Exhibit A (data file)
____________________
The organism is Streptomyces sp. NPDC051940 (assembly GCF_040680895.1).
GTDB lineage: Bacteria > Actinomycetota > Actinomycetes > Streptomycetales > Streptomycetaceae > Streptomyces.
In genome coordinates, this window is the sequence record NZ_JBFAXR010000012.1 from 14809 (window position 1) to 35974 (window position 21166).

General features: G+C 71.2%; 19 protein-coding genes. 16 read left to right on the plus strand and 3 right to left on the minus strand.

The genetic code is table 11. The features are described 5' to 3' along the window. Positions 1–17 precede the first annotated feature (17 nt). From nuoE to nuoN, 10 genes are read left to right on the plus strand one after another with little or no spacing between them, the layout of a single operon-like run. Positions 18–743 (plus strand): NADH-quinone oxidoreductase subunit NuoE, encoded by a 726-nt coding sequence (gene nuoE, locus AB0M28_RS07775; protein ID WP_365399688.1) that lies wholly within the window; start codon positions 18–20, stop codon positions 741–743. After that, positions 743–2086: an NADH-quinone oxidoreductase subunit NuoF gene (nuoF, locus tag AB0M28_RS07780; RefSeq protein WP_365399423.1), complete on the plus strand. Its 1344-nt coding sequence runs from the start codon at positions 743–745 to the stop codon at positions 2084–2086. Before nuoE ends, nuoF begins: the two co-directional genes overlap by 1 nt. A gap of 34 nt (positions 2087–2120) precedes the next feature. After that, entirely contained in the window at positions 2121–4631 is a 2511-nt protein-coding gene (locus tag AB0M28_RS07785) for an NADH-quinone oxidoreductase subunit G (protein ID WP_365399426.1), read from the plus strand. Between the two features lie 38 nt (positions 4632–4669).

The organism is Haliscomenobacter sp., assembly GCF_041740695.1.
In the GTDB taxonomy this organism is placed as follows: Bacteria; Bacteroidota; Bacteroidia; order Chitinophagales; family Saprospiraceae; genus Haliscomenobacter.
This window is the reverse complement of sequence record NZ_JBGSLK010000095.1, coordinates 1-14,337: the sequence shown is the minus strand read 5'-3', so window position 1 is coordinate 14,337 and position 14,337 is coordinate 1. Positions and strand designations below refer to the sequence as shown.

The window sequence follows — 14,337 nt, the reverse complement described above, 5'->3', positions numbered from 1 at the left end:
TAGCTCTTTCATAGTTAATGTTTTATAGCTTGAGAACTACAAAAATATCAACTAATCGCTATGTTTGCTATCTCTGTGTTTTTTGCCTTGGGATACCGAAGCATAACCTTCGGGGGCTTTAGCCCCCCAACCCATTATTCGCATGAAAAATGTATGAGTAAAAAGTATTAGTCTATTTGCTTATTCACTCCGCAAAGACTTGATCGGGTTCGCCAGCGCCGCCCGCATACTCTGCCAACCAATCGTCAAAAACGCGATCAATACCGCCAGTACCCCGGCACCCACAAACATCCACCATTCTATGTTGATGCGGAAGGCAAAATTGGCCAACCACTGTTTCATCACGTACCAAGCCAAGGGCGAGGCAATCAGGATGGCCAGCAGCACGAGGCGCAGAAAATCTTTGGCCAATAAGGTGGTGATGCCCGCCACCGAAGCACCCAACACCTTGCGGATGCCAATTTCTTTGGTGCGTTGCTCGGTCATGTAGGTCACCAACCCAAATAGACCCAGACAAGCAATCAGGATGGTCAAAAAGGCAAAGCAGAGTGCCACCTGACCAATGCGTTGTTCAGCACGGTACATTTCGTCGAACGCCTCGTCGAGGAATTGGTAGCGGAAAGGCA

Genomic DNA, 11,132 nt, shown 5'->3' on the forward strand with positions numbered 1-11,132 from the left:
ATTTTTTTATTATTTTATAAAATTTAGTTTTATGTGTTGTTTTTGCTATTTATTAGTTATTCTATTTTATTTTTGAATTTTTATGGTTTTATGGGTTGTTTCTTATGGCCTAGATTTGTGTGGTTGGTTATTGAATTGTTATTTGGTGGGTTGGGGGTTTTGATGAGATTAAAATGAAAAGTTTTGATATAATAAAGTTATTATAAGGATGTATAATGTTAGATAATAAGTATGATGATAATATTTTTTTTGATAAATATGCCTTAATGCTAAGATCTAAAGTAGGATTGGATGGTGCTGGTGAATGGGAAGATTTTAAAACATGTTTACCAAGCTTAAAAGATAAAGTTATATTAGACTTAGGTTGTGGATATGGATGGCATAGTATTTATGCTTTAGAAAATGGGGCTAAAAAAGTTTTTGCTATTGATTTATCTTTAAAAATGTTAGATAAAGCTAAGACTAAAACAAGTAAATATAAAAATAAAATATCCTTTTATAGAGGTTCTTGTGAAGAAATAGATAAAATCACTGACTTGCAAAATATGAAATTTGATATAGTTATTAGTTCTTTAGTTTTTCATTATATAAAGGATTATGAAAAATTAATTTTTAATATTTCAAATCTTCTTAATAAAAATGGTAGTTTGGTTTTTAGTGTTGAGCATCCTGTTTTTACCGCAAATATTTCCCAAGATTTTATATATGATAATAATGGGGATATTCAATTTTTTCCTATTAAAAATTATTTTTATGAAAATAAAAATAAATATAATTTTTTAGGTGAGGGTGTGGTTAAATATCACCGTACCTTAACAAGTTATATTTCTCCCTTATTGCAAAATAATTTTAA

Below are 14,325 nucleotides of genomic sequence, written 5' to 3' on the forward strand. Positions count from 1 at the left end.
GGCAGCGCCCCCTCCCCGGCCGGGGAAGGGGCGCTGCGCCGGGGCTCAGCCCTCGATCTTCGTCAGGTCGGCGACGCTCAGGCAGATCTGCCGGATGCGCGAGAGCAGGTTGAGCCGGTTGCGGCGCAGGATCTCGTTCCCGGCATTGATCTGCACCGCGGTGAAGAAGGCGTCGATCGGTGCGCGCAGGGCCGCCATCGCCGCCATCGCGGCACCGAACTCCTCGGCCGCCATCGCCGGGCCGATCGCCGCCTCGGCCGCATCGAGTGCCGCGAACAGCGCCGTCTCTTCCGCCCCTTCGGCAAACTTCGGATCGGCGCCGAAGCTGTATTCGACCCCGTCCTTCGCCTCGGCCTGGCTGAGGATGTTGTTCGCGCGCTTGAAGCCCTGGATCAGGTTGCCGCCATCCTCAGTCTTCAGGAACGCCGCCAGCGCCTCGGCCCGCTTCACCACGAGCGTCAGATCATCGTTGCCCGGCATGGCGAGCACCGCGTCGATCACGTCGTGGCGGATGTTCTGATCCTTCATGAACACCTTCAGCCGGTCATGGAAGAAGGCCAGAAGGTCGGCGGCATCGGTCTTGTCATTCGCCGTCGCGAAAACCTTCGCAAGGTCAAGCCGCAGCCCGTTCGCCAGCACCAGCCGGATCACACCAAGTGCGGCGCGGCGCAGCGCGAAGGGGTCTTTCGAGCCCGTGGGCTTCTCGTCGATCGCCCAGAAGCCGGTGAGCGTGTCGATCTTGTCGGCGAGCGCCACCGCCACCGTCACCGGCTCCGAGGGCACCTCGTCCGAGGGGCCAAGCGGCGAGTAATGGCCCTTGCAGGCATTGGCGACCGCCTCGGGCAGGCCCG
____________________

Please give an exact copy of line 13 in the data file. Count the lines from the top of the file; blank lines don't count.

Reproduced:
Below are 14,325 nucleotides of genomic sequence, written 5' to 3' on the forward strand. Positions count from 1 at the left end.